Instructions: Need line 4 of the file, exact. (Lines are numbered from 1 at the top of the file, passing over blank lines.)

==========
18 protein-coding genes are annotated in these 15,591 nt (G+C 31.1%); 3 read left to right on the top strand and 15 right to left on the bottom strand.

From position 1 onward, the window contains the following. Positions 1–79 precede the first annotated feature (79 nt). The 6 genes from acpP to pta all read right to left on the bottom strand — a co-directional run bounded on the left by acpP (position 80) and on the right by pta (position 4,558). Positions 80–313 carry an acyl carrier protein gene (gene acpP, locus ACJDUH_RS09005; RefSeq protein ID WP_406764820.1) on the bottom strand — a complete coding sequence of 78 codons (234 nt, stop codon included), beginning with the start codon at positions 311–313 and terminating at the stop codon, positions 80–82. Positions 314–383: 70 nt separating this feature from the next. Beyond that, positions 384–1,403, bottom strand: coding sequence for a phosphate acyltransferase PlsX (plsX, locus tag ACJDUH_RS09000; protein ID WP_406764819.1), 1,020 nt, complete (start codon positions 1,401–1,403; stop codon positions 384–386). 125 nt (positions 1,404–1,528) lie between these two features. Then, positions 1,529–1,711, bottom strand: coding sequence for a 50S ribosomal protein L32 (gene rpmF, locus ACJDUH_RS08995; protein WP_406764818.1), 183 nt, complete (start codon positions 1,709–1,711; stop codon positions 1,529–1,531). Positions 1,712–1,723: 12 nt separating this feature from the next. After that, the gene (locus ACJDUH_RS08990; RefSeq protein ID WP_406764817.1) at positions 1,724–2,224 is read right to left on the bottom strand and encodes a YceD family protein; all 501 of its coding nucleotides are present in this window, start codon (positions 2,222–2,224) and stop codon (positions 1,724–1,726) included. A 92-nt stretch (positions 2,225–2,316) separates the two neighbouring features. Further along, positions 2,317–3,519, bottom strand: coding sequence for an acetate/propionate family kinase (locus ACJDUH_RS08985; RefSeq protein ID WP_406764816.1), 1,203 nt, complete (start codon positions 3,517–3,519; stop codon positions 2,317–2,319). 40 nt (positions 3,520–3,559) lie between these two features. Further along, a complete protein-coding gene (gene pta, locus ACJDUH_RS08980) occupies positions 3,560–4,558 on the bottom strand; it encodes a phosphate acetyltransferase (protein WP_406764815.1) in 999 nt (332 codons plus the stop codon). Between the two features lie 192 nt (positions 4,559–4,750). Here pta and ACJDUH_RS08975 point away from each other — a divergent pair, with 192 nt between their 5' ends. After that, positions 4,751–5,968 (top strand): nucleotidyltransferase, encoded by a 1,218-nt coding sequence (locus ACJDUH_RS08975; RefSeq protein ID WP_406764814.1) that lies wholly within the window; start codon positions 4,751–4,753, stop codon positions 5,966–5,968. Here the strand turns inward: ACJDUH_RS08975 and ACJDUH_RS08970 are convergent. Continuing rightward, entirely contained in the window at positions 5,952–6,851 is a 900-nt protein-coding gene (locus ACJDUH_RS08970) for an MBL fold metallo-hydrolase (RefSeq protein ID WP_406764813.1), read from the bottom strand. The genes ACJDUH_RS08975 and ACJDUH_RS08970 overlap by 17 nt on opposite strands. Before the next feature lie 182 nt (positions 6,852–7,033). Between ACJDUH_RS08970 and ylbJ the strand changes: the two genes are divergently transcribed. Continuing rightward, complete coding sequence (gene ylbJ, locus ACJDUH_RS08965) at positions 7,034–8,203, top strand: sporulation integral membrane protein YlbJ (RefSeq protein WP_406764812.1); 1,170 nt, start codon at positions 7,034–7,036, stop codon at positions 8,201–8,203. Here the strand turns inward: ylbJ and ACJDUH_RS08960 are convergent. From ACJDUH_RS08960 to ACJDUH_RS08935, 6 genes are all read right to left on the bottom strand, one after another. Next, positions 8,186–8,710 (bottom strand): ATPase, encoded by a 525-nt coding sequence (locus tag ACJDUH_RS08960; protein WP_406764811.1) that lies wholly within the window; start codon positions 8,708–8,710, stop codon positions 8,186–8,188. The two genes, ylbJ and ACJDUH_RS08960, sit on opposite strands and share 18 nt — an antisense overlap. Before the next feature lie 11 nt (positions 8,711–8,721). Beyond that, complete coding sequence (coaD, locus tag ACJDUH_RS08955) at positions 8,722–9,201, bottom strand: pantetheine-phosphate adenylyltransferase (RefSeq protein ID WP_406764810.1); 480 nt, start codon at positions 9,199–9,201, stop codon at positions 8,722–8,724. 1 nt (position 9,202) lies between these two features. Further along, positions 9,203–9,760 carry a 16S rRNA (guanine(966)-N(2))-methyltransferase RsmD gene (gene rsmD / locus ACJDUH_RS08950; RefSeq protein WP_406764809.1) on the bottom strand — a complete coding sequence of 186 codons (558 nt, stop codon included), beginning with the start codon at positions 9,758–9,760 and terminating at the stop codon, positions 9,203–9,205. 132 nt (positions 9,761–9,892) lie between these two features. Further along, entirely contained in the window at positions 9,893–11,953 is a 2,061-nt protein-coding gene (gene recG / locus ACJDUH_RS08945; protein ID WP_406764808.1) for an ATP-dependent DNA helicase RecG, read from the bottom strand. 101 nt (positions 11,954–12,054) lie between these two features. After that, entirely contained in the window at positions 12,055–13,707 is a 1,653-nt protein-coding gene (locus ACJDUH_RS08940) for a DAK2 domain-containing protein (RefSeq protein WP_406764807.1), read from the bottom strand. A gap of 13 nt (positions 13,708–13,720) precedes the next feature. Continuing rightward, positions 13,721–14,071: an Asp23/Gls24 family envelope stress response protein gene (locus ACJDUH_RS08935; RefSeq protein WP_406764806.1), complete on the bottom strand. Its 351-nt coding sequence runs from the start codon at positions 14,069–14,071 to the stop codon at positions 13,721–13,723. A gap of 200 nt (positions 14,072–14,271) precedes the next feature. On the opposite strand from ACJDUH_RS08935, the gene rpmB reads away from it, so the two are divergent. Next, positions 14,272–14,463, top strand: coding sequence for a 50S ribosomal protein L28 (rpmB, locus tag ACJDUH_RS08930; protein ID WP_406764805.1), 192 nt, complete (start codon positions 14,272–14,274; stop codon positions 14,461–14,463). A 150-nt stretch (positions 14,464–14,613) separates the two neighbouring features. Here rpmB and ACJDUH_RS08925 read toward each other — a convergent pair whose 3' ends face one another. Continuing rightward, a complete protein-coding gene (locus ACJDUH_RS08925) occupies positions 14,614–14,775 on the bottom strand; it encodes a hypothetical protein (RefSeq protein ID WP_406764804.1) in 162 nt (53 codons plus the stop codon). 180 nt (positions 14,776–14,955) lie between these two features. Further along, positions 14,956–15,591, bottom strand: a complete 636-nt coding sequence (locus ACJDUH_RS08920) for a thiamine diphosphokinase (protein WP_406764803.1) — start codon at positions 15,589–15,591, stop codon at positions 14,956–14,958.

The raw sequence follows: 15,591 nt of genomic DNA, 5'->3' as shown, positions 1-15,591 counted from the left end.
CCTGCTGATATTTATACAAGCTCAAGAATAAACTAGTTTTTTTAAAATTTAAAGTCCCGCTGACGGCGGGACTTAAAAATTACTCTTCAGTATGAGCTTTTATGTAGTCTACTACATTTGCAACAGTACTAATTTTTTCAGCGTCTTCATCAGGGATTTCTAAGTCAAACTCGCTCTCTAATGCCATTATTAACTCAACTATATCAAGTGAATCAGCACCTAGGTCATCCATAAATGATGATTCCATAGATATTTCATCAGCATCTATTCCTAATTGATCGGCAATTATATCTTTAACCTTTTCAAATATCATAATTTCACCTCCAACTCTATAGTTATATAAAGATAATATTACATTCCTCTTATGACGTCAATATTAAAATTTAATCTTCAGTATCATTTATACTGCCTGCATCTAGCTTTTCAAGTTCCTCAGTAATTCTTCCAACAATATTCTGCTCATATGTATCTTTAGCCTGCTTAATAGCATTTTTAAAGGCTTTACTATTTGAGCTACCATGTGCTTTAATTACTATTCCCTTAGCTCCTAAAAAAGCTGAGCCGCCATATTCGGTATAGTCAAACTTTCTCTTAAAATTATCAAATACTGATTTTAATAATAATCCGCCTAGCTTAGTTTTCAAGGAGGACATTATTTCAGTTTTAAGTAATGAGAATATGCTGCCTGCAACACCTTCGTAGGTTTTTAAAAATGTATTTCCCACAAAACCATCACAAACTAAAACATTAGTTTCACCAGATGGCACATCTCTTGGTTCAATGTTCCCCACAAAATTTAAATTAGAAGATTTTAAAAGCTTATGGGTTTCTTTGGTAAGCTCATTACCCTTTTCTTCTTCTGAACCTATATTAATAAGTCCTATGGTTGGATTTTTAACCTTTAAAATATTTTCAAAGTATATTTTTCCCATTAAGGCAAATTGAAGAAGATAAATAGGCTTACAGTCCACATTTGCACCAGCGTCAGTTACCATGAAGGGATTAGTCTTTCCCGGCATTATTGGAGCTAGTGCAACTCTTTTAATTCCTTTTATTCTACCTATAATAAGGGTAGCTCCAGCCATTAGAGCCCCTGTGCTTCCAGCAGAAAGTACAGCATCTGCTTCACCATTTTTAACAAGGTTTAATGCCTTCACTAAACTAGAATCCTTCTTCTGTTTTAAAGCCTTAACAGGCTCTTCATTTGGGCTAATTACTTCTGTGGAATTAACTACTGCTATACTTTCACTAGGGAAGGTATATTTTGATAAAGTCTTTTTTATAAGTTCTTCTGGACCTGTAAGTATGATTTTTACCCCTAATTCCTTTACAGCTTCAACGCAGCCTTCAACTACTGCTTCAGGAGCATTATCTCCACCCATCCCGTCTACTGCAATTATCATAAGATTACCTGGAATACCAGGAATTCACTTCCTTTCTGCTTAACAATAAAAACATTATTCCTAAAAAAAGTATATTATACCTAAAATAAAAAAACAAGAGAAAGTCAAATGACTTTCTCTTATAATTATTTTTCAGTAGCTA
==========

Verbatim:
CCTGCTGATATTTATACAAGCTCAAGAATAAACTAGTTTTTTTAAAATTTAAAGTCCCGCTGACGGCGGGACTTAAAAATTACTCTTCAGTATGAGCTTTTATGTAGTCTACTACATTTGCAACAGTACTAATTTTTTCAGCGTCTTCATCAGGGATTTCTAAGTCAAACTCGCTCTCTAATGCCATTATTAACTCAACTATATCAAGTGAATCAGCACCTAGGTCATCCATAAATGATGATTCCATAGATATTTCATCAGCATCTATTCCTAATTGATCGGCAATTATATCTTTAACCTTTTCAAATATCATAATTTCACCTCCAACTCTATAGTTATATAAAGATAATATTACATTCCTCTTATGACGTCAATATTAAAATTTAATCTTCAGTATCATTTATACTGCCTGCATCTAGCTTTTCAAGTTCCTCAGTAATTCTTCCAACAATATTCTGCTCATATGTATCTTTAGCCTGCTTAATAGCATTTTTAAAGGCTTTACTATTTGAGCTACCATGTGCTTTAATTACTATTCCCTTAGCTCCTAAAAAAGCTGAGCCGCCATATTCGGTATAGTCAAACTTTCTCTTAAAATTATCAAATACTGATTTTAATAATAATCCGCCTAGCTTAGTTTTCAAGGAGGACATTATTTCAGTTTTAAGTAATGAGAATATGCTGCCTGCAACACCTTCGTAGGTTTTTAAAAATGTATTTCCCACAAAACCATCACAAACTAAAACATTAGTTTCACCAGATGGCACATCTCTTGGTTCAATGTTCCCCACAAAATTTAAATTAGAAGATTTTAAAAGCTTATGGGTTTCTTTGGTAAGCTCATTACCCTTTTCTTCTTCTGAACCTATATTAATAAGTCCTATGGTTGGATTTTTAACCTTTAAAATATTTTCAAAGTATATTTTTCCCATTAAGGCAAATTGAAGAAGATAAATAGGCTTACAGTCCACATTTGCACCAGCGTCAGTTACCATGAAGGGATTAGTCTTTCCCGGCATTATTGGAGCTAGTGCAACTCTTTTAATTCCTTTTATTCTACCTATAATAAGGGTAGCTCCAGCCATTAGAGCCCCTGTGCTTCCAGCAGAAAGTACAGCATCTGCTTCACCATTTTTAACAAGGTTTAATGCCTTCACTAAACTAGAATCCTTCTTCTGTTTTAAAGCCTTAACAGGCTCTTCATTTGGGCTAATTACTTCTGTGGAATTAACTACTGCTATACTTTCACTAGGGAAGGTATATTTTGATAAAGTCTTTTTTATAAGTTCTTCTGGACCTGTAAGTATGATTTTTACCCCTAATTCCTTTACAGCTTCAACGCAGCCTTCAACTACTGCTTCAGGAGCATTATCTCCACCCATCCCGTCTACTGCAATTATCATAAGATTACCTGGAATACCAGGAATTCACTTCCTTTCTGCTTAACAATAAAAACATTATTCCTAAAAAAAGTATATTATACCTAAAATAAAAAAACAAGAGAAAGTCAAATGACTTTCTCTTATAATTATTTTTCAGTAGCTA